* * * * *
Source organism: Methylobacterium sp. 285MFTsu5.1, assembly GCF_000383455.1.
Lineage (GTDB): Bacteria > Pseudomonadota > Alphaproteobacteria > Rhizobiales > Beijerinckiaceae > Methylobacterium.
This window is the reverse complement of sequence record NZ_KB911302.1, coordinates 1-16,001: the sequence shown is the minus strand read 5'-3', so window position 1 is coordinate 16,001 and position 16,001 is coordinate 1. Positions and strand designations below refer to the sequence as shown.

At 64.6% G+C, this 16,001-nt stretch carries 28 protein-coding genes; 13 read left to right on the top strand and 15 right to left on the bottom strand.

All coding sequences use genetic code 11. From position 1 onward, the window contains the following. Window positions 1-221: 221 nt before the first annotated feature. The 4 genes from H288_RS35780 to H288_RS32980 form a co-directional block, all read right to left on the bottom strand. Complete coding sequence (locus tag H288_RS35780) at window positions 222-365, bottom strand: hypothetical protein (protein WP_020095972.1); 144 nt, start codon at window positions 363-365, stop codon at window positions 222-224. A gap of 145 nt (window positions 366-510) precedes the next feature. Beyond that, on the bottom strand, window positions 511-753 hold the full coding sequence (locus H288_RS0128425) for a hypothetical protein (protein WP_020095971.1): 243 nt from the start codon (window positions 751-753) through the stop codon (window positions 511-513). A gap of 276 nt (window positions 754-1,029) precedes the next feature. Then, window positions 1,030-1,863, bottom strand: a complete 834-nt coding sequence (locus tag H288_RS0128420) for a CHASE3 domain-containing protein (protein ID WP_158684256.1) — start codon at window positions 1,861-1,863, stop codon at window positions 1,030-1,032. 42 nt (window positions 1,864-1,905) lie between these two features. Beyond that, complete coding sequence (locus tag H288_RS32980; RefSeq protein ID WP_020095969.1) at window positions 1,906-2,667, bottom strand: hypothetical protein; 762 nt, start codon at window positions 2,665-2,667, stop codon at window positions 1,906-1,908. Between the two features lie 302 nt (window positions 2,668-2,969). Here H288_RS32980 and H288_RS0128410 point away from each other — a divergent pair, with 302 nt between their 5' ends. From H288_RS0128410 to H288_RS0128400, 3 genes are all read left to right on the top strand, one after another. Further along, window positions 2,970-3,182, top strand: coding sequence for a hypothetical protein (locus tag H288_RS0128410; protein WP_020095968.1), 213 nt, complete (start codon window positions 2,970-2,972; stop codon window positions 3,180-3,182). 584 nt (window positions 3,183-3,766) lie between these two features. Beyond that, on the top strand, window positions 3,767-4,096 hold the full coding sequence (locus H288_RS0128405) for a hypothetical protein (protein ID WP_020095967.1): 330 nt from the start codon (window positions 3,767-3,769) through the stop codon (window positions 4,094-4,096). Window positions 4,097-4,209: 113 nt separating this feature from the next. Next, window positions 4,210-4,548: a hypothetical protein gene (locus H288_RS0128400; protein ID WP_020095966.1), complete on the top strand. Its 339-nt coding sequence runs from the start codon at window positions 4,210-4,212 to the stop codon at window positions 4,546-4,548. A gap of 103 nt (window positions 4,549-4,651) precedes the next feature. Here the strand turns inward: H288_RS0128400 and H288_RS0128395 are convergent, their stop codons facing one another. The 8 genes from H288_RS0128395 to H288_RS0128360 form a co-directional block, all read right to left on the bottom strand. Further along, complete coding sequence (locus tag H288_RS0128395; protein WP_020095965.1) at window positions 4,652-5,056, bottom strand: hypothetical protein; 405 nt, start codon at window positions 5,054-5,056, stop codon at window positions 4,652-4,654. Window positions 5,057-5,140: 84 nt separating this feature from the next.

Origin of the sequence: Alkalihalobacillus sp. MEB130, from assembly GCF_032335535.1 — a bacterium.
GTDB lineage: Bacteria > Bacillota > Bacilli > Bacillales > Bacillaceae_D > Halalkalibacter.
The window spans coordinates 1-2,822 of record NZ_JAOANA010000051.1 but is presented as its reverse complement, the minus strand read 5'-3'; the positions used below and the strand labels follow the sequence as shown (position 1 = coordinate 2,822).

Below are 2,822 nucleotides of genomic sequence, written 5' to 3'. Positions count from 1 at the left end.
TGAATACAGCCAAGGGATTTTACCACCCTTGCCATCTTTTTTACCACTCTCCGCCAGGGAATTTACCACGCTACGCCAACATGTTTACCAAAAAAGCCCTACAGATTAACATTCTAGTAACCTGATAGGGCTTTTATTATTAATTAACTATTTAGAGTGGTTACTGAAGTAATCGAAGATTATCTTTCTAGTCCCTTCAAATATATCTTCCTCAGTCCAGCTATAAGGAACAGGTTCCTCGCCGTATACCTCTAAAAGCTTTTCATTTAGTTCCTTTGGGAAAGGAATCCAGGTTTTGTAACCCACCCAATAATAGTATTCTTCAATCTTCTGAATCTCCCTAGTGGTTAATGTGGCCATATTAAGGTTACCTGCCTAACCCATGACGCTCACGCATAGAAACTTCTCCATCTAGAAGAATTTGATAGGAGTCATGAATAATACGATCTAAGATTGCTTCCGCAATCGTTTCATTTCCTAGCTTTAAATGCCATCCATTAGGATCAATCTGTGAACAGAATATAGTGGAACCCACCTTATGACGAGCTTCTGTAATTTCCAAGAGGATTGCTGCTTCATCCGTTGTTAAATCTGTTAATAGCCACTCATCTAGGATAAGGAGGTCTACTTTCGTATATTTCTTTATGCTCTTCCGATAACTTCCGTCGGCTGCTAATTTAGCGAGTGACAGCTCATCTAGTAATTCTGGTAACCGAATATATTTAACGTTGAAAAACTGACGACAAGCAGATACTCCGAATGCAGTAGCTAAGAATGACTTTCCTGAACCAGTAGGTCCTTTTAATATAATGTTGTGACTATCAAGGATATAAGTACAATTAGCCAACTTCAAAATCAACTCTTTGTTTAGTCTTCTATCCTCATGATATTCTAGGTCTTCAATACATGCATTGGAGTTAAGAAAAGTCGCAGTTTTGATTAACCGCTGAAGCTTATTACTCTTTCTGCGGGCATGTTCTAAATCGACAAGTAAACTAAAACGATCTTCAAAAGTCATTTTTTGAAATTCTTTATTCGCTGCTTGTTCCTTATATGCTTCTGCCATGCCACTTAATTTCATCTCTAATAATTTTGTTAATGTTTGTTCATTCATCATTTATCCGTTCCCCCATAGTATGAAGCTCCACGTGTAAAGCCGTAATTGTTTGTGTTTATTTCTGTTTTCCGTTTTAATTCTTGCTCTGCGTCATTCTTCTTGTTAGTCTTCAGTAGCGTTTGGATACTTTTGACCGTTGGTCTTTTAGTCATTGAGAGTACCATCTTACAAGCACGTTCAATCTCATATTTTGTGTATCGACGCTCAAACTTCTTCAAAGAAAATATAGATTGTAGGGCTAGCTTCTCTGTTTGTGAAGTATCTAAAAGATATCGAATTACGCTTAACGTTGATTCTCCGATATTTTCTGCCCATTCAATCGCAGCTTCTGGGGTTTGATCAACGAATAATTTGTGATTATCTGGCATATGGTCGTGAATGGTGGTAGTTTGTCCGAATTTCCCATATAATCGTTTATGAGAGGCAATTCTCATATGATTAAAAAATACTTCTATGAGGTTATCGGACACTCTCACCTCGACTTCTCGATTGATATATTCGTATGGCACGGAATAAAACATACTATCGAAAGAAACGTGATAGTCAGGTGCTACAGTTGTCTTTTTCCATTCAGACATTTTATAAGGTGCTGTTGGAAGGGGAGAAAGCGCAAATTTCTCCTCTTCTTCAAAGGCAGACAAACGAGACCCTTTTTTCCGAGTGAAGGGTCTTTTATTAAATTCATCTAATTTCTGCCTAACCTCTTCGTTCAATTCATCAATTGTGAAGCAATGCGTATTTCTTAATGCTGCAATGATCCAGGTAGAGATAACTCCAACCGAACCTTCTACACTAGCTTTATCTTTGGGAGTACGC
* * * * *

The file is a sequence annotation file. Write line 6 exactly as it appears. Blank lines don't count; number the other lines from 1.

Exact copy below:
Origin of the sequence: Alkalihalobacillus sp. MEB130, from assembly GCF_032335535.1 — a bacterium.